Deutsche Telekom under pressure after reports on Huawei reliance

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The German operator strengthened its strategic relationship last year despite growing defiance toward the dominant Chinese 5G vendor.

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Europe’s largest telecom operator Deutsche Telekom faces political pushback in Germany over new reports about its close relationship with Chinese 5G vendor Huawei.

The German operator strengthened its strategic relationship last year despite growing defiance toward the dominant Chinese 5G vendor, POLITICO reported Monday. The two companies also closed a deal that included a commitment from Huawei to shoulder the burdens and costs of U.S. security measures taken last year.

German paper Handelsblatt wrote Tuesday that the operator had maintained significant ties with Huawei in several strategic projects in past years, including its 5G rollout announced last April and June — prompting reaction from German lawmakers.

“Telekom needs to clarify, it owes us parliamentarians an explanation,” Social Democrat lawmaker Bernd Westphal told Handelsblatt after the reports came out.

Conservative lawmaker Thorsten Frei told the paper: “It would be very problematic if there is indeed a high degree of dependence of Telekom on Huawei in expanding the 5G network.”

In a statement, the company said that “thanks to our multi-vendor strategy, there is no dominant supplier for the entire network” and that it is relying on its suppliers Huawei and Swedish competitor Ericsson for 5G antennas for technical reasons.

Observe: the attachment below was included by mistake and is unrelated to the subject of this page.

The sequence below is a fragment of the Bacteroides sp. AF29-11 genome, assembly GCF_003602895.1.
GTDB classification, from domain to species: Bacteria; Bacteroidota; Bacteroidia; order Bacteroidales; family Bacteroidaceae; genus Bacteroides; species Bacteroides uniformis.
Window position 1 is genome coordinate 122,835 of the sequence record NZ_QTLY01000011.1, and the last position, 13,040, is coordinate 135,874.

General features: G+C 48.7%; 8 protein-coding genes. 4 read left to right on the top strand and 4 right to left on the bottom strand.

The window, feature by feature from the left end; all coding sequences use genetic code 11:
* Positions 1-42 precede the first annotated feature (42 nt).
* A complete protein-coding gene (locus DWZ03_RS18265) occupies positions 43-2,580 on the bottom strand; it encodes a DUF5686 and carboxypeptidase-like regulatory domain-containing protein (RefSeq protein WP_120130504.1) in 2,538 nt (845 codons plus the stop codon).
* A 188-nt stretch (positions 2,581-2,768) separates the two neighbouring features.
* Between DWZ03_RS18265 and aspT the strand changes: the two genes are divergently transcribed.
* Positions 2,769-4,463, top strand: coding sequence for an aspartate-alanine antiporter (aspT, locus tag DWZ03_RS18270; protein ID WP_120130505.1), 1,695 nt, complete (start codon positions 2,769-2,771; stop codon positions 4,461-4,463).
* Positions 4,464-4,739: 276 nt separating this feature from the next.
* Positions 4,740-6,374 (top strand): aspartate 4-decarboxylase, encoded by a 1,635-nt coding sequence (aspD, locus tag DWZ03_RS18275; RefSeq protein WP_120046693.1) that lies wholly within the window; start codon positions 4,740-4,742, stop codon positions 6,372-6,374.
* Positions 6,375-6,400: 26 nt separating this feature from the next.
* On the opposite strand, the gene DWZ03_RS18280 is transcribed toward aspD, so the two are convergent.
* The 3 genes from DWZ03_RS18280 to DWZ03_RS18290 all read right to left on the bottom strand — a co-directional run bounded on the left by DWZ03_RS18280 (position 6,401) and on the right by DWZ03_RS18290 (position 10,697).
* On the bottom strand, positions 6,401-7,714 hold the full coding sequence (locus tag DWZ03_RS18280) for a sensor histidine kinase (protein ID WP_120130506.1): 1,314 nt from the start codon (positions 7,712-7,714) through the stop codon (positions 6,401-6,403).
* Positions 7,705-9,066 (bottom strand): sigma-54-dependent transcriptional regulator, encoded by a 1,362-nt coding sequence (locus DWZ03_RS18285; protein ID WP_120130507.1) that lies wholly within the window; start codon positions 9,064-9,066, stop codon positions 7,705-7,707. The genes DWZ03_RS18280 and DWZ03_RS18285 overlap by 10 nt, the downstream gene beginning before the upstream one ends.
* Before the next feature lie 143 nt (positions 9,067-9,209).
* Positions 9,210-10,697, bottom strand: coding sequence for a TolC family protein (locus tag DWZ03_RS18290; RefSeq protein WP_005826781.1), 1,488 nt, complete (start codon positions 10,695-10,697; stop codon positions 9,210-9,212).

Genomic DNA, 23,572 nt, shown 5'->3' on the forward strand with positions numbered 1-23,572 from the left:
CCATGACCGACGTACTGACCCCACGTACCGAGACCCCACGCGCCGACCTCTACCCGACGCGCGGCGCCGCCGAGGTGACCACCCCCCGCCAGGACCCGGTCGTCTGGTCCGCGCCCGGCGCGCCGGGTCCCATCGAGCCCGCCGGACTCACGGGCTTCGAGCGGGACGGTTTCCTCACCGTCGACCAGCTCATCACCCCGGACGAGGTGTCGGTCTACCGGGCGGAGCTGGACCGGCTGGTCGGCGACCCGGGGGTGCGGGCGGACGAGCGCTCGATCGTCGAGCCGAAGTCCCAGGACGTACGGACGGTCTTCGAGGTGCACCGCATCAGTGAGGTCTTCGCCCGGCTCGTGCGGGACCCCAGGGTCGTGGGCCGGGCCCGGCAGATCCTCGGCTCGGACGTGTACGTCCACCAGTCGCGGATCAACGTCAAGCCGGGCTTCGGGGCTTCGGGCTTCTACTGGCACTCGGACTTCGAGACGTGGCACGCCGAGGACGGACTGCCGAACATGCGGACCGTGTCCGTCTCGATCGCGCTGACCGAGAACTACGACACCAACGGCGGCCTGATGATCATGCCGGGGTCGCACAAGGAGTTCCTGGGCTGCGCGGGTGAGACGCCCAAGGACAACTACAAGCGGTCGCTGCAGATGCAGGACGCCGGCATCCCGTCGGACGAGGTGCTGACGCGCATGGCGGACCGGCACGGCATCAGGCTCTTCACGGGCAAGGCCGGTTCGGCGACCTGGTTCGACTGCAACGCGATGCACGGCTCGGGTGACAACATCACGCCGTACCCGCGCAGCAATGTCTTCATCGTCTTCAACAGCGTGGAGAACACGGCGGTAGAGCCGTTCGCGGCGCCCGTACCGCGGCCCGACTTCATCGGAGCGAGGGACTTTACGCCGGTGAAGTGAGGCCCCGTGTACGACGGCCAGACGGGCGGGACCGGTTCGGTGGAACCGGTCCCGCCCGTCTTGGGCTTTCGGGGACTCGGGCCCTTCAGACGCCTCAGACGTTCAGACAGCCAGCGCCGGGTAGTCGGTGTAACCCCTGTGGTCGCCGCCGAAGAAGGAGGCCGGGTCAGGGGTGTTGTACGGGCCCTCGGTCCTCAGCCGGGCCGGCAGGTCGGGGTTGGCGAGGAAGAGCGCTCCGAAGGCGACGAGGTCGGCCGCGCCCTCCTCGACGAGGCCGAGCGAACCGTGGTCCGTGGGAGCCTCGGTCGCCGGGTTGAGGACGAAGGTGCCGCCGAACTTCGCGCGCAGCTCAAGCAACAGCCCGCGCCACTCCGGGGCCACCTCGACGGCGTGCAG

“Fact is that the sales of Deutsche Telekom with Huawei have been declining in the last 3 years,” it said, adding that it was “moving out Chinese vendors in the mobile communications core network.”

The company procures equipment from Huawei for its cloud services and different parts of the network.

The criticism in Germany goes beyond Deutsche Telekom’s corporate decisions. Several politicians slammed the German government — namely Chancellor Angela Merkel and close confidant and Economy Minister Peter Altmaier — for failing to hold the operator to account.

In past months, the German government has postponed proposing a new IT Security Law — which is the second of two pieces of legislation needed to impose tougher security rules on operators and vendors. It is likely to force Deutsche Telekom to decrease its reliance on Huawei equipment in future telecom networks.

The delay on the legislation is “a huge problem,” Falko Mohrs, a lawmaker from the Social Democrats — the junior coalition partner of Merkel’s conservatives — told POLITICO. Operators in Germany in past months struck deals with vendors for equipment to roll out initial 5G networks across the country.

“We need to set the ground rules faster,” Mohrs said.

He added that he expected the government’s proposal to reach parliament in coming weeks and for MPs to pick it up after summer recess in September. “By the end of the year we should be able to find a solution,” he said.

That timing puts Germany behind other major European countries in drafting new 5G security rules. France, Italy, the Netherlands and others have already imposed new restrictions.

Several EU countries sped up work in past weeks on implementing recommendations in the EU’s 5G security “toolbox” agreed in January. Capitals agreed to inform each other and the EU on measures taken by end-June — a deadline that slipped slightly due to the coronavirus pandemic. A joint report on 5G security measures is expected mid-July.

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